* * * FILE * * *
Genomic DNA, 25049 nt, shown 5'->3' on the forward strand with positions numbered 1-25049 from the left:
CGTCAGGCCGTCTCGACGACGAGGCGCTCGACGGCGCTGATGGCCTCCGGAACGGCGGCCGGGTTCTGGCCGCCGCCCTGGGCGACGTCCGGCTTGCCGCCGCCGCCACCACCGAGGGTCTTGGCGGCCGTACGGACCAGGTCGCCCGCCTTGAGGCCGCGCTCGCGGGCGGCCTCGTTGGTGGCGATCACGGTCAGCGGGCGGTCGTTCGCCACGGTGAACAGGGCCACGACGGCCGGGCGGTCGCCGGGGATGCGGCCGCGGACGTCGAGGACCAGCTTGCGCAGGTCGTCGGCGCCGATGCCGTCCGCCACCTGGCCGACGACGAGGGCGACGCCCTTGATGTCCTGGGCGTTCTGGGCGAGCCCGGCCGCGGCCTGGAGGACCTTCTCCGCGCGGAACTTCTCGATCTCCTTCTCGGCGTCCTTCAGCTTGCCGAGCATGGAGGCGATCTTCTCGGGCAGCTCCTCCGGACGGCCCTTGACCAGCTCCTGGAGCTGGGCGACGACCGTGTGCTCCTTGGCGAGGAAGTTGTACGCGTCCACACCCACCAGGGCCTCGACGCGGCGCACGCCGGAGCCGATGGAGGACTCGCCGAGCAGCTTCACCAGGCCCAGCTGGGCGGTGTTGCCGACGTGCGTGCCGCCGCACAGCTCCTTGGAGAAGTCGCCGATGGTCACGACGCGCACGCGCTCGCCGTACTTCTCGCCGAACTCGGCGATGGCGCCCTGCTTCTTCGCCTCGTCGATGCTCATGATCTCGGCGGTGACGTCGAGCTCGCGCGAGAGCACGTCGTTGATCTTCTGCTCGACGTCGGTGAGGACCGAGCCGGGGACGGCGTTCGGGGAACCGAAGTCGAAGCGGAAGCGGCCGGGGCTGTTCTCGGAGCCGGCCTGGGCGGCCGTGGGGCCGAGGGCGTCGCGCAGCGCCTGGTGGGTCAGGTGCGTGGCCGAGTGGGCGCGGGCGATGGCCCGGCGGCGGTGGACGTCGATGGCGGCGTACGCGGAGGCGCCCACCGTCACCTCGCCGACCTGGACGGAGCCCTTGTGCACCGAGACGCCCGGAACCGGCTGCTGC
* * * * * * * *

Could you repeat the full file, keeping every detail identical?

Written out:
Genomic DNA, 25049 nt, shown 5'->3' on the forward strand with positions numbered 1-25049 from the left:
CGTCAGGCCGTCTCGACGACGAGGCGCTCGACGGCGCTGATGGCCTCCGGAACGGCGGCCGGGTTCTGGCCGCCGCCCTGGGCGACGTCCGGCTTGCCGCCGCCGCCACCACCGAGGGTCTTGGCGGCCGTACGGACCAGGTCGCCCGCCTTGAGGCCGCGCTCGCGGGCGGCCTCGTTGGTGGCGATCACGGTCAGCGGGCGGTCGTTCGCCACGGTGAACAGGGCCACGACGGCCGGGCGGTCGCCGGGGATGCGGCCGCGGACGTCGAGGACCAGCTTGCGCAGGTCGTCGGCGCCGATGCCGTCCGCCACCTGGCCGACGACGAGGGCGACGCCCTTGATGTCCTGGGCGTTCTGGGCGAGCCCGGCCGCGGCCTGGAGGACCTTCTCCGCGCGGAACTTCTCGATCTCCTTCTCGGCGTCCTTCAGCTTGCCGAGCATGGAGGCGATCTTCTCGGGCAGCTCCTCCGGACGGCCCTTGACCAGCTCCTGGAGCTGGGCGACGACCGTGTGCTCCTTGGCGAGGAAGTTGTACGCGTCCACACCCACCAGGGCCTCGACGCGGCGCACGCCGGAGCCGATGGAGGACTCGCCGAGCAGCTTCACCAGGCCCAGCTGGGCGGTGTTGCCGACGTGCGTGCCGCCGCACAGCTCCTTGGAGAAGTCGCCGATGGTCACGACGCGCACGCGCTCGCCGTACTTCTCGCCGAACTCGGCGATGGCGCCCTGCTTCTTCGCCTCGTCGATGCTCATGATCTCGGCGGTGACGTCGAGCTCGCGCGAGAGCACGTCGTTGATCTTCTGCTCGACGTCGGTGAGGACCGAGCCGGGGACGGCGTTCGGGGAACCGAAGTCGAAGCGGAAGCGGCCGGGGCTGTTCTCGGAGCCGGCCTGGGCGGCCGTGGGGCCGAGGGCGTCGCGCAGCGCCTGGTGGGTCAGGTGCGTGGCCGAGTGGGCGCGGGCGATGGCCCGGCGGCGGTGGACGTCGATGGCGGCGTACGCGGAGGCGCCCACCGTCACCTCGCCGACCTGGACGGAGCCCTTGTGCACCGAGACGCCCGGAACCGGCTGCTGC